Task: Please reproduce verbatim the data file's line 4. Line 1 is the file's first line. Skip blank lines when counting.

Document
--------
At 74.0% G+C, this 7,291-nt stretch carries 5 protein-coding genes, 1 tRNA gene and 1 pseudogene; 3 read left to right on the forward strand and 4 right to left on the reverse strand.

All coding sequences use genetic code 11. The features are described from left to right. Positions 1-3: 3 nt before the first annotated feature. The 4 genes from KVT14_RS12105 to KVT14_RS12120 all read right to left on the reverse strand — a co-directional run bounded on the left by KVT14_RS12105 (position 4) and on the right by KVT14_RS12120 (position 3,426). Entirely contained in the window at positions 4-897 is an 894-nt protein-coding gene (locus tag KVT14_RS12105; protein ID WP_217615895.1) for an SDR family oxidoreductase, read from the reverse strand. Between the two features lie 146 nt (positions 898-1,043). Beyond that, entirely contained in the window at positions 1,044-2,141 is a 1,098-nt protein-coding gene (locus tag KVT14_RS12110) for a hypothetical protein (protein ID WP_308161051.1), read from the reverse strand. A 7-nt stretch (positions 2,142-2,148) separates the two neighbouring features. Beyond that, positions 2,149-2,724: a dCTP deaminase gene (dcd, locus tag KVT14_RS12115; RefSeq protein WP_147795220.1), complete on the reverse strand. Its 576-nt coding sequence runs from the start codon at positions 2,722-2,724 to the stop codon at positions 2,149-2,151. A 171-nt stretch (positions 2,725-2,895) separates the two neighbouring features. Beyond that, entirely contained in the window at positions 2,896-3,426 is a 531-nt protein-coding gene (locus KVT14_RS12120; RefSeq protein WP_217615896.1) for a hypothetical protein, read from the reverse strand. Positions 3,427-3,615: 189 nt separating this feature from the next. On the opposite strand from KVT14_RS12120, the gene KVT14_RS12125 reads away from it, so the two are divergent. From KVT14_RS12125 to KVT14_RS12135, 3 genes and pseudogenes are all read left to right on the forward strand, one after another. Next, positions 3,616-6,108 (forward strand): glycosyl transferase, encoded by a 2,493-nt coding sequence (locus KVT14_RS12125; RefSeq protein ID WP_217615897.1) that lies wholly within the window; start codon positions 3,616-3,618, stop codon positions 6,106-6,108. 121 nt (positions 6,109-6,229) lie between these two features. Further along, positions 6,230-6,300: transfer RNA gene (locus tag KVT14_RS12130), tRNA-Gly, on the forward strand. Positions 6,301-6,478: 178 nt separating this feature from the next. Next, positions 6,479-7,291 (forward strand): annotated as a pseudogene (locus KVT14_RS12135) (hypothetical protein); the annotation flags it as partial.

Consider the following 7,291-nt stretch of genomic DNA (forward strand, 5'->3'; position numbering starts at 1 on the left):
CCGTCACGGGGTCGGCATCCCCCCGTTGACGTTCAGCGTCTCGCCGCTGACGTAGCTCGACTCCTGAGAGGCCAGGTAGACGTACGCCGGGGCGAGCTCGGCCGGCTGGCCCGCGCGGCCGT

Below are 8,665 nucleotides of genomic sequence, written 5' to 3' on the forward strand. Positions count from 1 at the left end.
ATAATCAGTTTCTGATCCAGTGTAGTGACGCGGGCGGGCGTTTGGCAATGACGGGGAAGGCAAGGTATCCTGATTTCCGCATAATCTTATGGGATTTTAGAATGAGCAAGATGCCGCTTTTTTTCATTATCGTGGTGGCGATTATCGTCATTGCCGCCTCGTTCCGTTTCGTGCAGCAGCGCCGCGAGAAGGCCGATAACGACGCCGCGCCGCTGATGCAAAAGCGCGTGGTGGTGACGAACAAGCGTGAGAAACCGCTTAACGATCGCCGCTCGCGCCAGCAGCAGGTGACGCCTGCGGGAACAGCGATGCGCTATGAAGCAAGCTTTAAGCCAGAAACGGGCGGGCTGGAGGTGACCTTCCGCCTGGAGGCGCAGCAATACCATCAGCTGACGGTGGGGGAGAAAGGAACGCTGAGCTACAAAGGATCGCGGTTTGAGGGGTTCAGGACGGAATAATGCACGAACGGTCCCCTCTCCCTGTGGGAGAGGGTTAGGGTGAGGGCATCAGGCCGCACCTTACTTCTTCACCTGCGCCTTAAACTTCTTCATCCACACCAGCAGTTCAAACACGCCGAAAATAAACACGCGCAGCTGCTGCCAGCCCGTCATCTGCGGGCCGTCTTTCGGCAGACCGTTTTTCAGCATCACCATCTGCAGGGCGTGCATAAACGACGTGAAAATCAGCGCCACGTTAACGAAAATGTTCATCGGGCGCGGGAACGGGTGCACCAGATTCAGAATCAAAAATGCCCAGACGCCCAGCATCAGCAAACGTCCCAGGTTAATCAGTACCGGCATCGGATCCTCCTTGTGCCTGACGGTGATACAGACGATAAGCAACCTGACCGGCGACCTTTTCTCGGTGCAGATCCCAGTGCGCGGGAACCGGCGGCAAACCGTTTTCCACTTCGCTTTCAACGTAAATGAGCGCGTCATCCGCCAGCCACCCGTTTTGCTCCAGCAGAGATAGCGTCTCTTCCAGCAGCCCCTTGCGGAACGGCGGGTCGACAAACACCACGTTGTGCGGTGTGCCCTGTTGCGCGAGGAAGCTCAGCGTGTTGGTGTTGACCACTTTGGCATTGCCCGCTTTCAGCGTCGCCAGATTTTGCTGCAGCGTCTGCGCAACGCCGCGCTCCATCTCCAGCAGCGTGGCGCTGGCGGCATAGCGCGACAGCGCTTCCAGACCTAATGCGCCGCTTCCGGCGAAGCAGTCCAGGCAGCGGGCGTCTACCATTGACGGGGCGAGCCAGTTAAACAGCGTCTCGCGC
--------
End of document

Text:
CCGTCACGGGGTCGGCATCCCCCCGTTGACGTTCAGCGTCTCGCCGCTGACGTAGCTCGACTCCTGAGAGGCCAGGTAGACGTACGCCGGGGCGAGCTCGGCCGGCTGGCCCGCGCGGCCGT